How to Build an Engaging Classroom Library
Teachers can provide meaningful texts for their students that reflect their interests and facilitate deep connections to what they’re reading.
As an educator who has served in higher education, teaching pre-service and in-service teachers, and as someone who is currently working with learners in classrooms every day, I have a growing interest in ensuring that students see themselves as readers. I also know from first-hand experience that book-matching and literacy engagement are much harder to cultivate in practice than in theory.
Exploring new authors and expanding classroom reading choices is a never-ending process in our work with students. Because of that, I advocate for a wide-ranging classroom library for upper elementary and middle-grades readers, including prose, verse novels, poetry, illustrated novels, and graphic novels (as well as hybrid/fusion texts of all kinds).
Highlight Features in Texts and Link Them to Instruction
As an avid reader, I fondly recall teachers who took the time to get to know me and recommend texts based on my interests and hobbies, as well as my field of study. This process is about more than matching text levels or stopping at interests. To engage young readers, it’s important for teachers to strike a careful balance between knowing the reader and having a keen eye for the affordances that a text can offer.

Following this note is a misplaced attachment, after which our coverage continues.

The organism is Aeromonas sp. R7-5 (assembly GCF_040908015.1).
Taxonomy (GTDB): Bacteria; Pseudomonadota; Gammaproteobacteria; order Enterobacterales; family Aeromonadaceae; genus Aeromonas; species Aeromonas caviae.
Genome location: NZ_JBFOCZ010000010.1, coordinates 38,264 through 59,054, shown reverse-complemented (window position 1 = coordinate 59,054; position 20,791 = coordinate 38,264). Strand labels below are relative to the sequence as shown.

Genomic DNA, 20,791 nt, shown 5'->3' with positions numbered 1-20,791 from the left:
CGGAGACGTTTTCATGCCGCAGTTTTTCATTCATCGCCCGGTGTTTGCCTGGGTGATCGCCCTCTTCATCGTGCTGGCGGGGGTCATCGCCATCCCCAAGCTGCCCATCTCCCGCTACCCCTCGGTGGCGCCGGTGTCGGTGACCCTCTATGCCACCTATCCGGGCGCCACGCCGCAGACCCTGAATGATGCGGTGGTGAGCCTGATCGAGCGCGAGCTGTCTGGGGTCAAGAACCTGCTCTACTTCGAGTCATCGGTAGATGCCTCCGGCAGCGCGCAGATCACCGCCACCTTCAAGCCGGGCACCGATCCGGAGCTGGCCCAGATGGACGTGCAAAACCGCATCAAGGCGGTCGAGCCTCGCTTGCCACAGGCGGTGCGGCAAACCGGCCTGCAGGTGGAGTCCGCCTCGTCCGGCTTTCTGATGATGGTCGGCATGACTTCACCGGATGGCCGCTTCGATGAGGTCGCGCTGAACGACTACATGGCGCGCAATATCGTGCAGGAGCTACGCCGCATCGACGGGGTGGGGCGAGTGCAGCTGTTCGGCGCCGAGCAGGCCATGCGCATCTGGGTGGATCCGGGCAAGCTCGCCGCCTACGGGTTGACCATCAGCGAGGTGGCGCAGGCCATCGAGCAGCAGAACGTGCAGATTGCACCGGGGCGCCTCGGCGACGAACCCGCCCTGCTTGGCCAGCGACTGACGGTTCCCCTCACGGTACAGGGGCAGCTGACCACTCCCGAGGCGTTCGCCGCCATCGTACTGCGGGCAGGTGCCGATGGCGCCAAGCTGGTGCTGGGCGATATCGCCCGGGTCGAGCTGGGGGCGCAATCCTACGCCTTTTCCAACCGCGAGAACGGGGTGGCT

Every text brings features that teachers can link to instruction and, often enough, to one additional text. Reading with a teacher’s lens is all about noting the opportunities for connecting with students and advancing learning moments. Part of this is the practice of engaging readers. The other part of practice is being judicious in the midst of our difficult work as we note whether or not the texts we chose meet the standards and lesson objectives, as well as the demands of curriculum.
While classics can be celebrated, I’m increasingly drawn to contemporary literature that includes potential avenues of classroom reading. Verse novels offer a close focus on characters and perspectives. Graphic novels expand on the use of images to support comprehension, and the juxtaposition of images and words in illustrated novels and illustrated/hybrid texts works effectively to convey meaning.